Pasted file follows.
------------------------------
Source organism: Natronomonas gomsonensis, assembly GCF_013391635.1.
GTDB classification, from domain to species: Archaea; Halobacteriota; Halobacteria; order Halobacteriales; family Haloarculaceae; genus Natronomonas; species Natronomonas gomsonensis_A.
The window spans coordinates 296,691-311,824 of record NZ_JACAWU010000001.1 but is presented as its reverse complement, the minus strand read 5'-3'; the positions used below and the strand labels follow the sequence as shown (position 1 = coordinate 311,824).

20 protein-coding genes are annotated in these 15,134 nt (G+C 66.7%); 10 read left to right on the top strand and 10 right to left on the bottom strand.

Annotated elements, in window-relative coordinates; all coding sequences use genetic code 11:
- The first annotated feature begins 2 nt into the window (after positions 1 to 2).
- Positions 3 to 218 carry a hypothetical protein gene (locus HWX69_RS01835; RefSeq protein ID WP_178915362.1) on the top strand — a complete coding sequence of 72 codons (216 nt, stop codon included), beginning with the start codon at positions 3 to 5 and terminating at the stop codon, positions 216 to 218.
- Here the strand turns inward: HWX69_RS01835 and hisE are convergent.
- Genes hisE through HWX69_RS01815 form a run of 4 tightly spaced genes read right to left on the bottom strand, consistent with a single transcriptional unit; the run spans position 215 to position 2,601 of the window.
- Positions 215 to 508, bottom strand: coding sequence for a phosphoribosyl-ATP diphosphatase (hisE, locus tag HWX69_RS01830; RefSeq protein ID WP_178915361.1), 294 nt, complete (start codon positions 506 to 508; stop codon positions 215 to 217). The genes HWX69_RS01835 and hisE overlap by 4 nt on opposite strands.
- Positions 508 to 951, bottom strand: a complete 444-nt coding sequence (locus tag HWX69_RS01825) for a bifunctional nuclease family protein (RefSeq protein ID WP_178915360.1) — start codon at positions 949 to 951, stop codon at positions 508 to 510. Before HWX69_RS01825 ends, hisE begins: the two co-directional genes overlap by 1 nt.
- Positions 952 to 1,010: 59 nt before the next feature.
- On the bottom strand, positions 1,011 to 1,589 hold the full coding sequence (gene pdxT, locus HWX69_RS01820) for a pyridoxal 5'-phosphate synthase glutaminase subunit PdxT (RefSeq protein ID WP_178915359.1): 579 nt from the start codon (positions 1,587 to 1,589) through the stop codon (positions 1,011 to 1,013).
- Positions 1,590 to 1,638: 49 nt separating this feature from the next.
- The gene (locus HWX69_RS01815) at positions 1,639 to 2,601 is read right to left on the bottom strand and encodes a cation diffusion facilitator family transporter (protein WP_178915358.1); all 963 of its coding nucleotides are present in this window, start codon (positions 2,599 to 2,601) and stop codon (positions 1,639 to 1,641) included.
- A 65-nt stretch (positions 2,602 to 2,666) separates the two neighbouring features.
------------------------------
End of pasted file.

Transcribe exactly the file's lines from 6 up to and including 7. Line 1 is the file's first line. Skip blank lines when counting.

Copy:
- The first annotated feature begins 2 nt into the window (after positions 1 to 2).
- Positions 3 to 218 carry a hypothetical protein gene (locus HWX69_RS01835; RefSeq protein ID WP_178915362.1) on the top strand — a complete coding sequence of 72 codons (216 nt, stop codon included), beginning with the start codon at positions 3 to 5 and terminating at the stop codon, positions 216 to 218.